Cognitive Learning Through Knowledge Visualization, Art, and the Geometry of Nature

Cognitive Learning Through Knowledge Visualization, Art, and the Geometry of Nature

Jean Constant (Independent Researcher, USA)
DOI: 10.4018/978-1-5225-7371-5.ch013
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Scientific modeling applied to the study of a mineral structure at the unit level provides a fertile ground from which to extract significant representations. 3D graphics visualization is equal part mathematics, geometry, and design. The geometric structure of 52 minerals was investigated in a specific modeling program to find if meaningful visualization pertaining to the field of art can be extracted from a mathematical and scientific resource. Working with the lines, spheres, and polygons that define crystal at the nanoscale provided the author with an exceptional environment from which to extract coherent visualizations sustainable in the art environment. The results were tested in various interactive platforms and opened a larger debate on cross-pollination between science, humanities, and the arts. Additionally, the experiment provided new ground of investigation for unexpected connections between mathematics, earth sciences, and local cultures.
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There is no branch of mathematics, however abstract, which may not some day be applied to phenomena of the real world. - Nikolai Lobachevsky. (G. E. Martin, The Foundations of Geometry, Springer, 1998, p. 225.)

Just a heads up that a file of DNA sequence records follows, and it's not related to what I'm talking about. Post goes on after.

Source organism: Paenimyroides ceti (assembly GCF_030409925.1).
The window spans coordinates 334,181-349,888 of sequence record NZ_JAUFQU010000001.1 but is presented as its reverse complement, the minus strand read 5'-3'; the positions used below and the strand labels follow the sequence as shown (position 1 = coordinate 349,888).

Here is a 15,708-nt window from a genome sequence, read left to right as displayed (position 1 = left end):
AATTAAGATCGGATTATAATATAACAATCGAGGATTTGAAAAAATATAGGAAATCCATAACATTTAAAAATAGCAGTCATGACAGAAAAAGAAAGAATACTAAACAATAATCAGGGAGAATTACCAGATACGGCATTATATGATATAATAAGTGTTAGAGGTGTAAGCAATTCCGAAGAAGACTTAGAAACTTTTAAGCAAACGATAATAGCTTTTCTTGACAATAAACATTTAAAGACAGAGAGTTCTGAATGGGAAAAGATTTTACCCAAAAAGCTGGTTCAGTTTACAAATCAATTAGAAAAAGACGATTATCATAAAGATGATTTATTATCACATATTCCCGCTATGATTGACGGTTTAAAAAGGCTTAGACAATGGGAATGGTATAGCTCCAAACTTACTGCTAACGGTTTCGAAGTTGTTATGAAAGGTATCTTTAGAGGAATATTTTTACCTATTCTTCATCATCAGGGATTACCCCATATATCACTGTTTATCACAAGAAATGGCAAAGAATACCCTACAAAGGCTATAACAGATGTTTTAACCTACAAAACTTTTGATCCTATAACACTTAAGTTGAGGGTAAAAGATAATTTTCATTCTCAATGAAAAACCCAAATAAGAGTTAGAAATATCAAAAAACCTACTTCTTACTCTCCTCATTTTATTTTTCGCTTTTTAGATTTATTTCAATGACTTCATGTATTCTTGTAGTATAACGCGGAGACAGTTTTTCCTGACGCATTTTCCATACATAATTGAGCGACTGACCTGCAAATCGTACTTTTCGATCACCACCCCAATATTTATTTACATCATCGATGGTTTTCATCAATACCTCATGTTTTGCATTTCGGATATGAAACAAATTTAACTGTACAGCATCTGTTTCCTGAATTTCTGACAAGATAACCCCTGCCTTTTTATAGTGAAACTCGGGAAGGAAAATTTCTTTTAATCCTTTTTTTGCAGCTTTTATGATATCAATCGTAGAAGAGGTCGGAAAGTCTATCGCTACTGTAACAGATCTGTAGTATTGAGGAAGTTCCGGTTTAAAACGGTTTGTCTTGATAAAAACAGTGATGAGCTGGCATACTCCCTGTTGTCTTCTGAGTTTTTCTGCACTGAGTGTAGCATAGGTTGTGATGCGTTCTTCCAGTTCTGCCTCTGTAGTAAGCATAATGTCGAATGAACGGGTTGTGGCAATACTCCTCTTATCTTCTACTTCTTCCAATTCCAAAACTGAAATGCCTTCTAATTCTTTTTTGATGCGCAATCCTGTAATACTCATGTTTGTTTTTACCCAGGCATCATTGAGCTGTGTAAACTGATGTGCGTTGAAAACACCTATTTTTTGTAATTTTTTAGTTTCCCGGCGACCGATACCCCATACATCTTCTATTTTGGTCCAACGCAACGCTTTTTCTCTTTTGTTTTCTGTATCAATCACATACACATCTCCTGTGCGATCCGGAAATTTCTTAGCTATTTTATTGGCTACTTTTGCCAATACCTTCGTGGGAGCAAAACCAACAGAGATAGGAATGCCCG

Euclidian and non-Euclidian geometry, algebraic geometry, all share a common thread, defining or describing the space of our physical universe. Geometry, a significant branch of Mathematics, is for many a very abstract world, yet its expression has been with us since antiquity. It can be found in all cultures worldwide and is anchored on a sound observation of nature and the environment.

While doing a research on mathematics and visual communication, I stumbled upon that sentence from famous mathematician Nikolai Lobachevsky (1792–1856). I often went back to it when I was getting lost in the abstract reasoning of a world I understood very little as an untrained scientist. Mathematics is a science studying theoretical concepts. Yet, it is the source of many improvements in our daily life as well as the engine of future discoveries. It is also, unfortunately, the source of many frustrations for many, unfamiliar with the abstract world mathematics explores and investigates. Mathematicians are aware of this problem, knowing that, ultimately, the mathematical discourse needs to be grounded in the physical reality we live in, to both validate the researchers’ reasoning and be comprehended by all benefiting from this unique effort. Can meaningful art communicate in non-mathematical terms the beauty and significance of this language and participate in a constructive manner in the communication effort of the many mathematicians involved in expending the borders of universal knowledge?